DESCRIPTION OF THE PREFERRED EMBODIMENT The overall arrangement of the preferred form of the sheet registering apparatus is shown in FIGS. 1, 2 and 3 and reference thereto will reveal a fragmentary upper portion of a frame structure 10 having connected thereto, in laterally opposed relation, a box feed and supply mechanism 12 and box spotting means 14 constructed in accordance with the principles of the present invention. Supported on the frame structure 10, in any selected manner, is a conveyor guide frame 16 slidably supporting an intermittently operable conveyor belt 18 on which is deposited, in a selected orientation and at longitudinally spaced intervals, wraps W. The supply mechanism 12 provides a single file of boxes B the leading one of which is transported laterally, relative to the conveyor 18, by a transport means 20, (FIG. 2) to a retaining device 22 which includes vacuum cups 24 that engage a longitudinal side wall of a box B. FIG. 2 shows a box engaged bythe vacuum cup 24 and at this point of the cycle it will be observed that the box is a substantial distance above the wrap W.
The successive glued wraps are located on the conveyor 18 so that their longitudinal edges LE are .parallel to the longitudinal median of the conveyor belt 18 and further the wraps are at regularly spaced intervals and at a preselected transverse position such that the distance, indicated by the dimension line S, (FIG. 1) is constant or substantially constant. At each incremental advance of the conveyor 18 the leading wrap is located out of register with the overlying box and registration is always accomplished by moving the box in the direction of conveyor movement.
At this time the box spotting means 14 is rendered operative, as will be explained in detail hereinafter, to translate a bracket 28 (to the right as viewed in FIG. 1) until the box is in a prescribed orientation with respect to the wrap located therebelow. To achieve suchalignment sensing means 30, mounted on the bracket 28 and responding to light sources 32, provides a signal for operating a linear actuator 34 having the end of its rod rigidly connected to the bracket 28 at 36. The linear actuator 34 is operated to translate the bracket 28 to the right (FIG. 1) until the trailing edge of the wrap located at the spotting position interrupts the light received from the sources 32. When this condition is attained the box is in alignment with the wrap directly therebelow providing a signal for operating a box lowering mechanism, generally indicated by the numeral 38, (FIG. 2) including an electric clutch brake device 40 which is intermittently operable to rotate a cam 42 arranged to reciprocate flexible shafts 44 and 46 which are rigidly connected to blocks 48 carrying the vacuum cups 24.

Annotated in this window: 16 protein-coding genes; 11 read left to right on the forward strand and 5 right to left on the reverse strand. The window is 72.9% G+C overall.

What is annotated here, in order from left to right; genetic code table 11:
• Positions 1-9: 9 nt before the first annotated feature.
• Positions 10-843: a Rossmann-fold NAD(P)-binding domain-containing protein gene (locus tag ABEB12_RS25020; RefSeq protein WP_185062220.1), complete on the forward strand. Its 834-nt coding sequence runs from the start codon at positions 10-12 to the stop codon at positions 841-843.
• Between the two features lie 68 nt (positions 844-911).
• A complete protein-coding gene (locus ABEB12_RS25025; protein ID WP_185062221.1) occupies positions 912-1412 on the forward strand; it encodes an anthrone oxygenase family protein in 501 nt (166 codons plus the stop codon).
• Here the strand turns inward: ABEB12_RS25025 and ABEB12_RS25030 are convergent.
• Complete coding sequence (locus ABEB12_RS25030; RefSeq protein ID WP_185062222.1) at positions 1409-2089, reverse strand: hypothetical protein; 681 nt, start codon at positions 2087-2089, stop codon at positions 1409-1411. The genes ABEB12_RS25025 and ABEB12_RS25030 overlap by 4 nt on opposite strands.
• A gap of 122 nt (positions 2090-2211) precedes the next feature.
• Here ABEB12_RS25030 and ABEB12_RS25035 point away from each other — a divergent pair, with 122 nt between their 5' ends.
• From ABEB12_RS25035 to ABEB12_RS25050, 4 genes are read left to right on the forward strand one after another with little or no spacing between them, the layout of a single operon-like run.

After the box held by the vacuum cups 24 is lowered onto the wrap, vacuum to the cups is interrupted and a slight over-pressure is applied to reliably release the box. Immediately thereafter the flexible shafts 44 and 46 are actuated raising the vacuum cups to the position shown in FIG. 2 The conveyor 18 may then be advanced to locate a subsequent wrap at the spotting station.
In accordance with one novel feature of the present invention the simplified box spotting means 14 depends for its operation on the fact that the successive wraps carried by the conveyor 18 are at regularly spaced in tervals and the wrap has one of its longitudinal edges LS located parallel to and at a fixed distance from a reference line, with such distance being indicated by the dimension line S. Referring to FIG. 1 it will be seen that three successive wraps are shown and they are identifled as W-l, W-2 and W-3. The wrap W-2 is located below the spotting means 14 and the condition is shown before the box overlying the wrap is brought in register therewith. The wraps are located on the conveyor 18 such that when the successive wraps arrive at the spotting station the trailing end of the wrap is always in advance of the sensing means 30 so that the light, originating from the light sources 32, is detected by photocells 50 and 52 carried by a bracket structure 54 which is rigidly mounted on the bracket 28 and is adjusted by a screw 56.
As shown in FIGS. 2 and 3 the conveyor frame 16 is provided with a channel 58 in which are located a pair of light bulbs 60 and 62 radiating light through two rows of elongate staggered apertures 64 and 66 arranged in this manner so that light emitted from either one of the bulbs is always detected by one of the photocells 50 or 52 irrespective of the relative position of the wrap. As will be described hereinafter, the photocells 50 and 52 are connected in parallel to provide a signal at all times to operate the linear actuator 34 for alignment of the box with the wrap.
The box spotting means 14, which includes the bracket 28, is mounted on a longitudinal structural member 68 fixed to the frame structure 10. Rigidly secured to the member 68 are bored blocks 70 and 72 slidably receiving connecting rods 74 and 76. Any desired means, such as lock screws, can be provided to lock the blocks 70 and 72 in a desired lateral position. On respective ends of each rod 74 and 76 lugs 78 and 80 are rigidly mounted. Each lug is provided with a bore for slidably receiving a guide rod 82 having its ends fixed in the bracket 28. The lug 78, is made larger than the lug 80 for the purpose of mounting the linear actuator 34 in a depending saddle 84.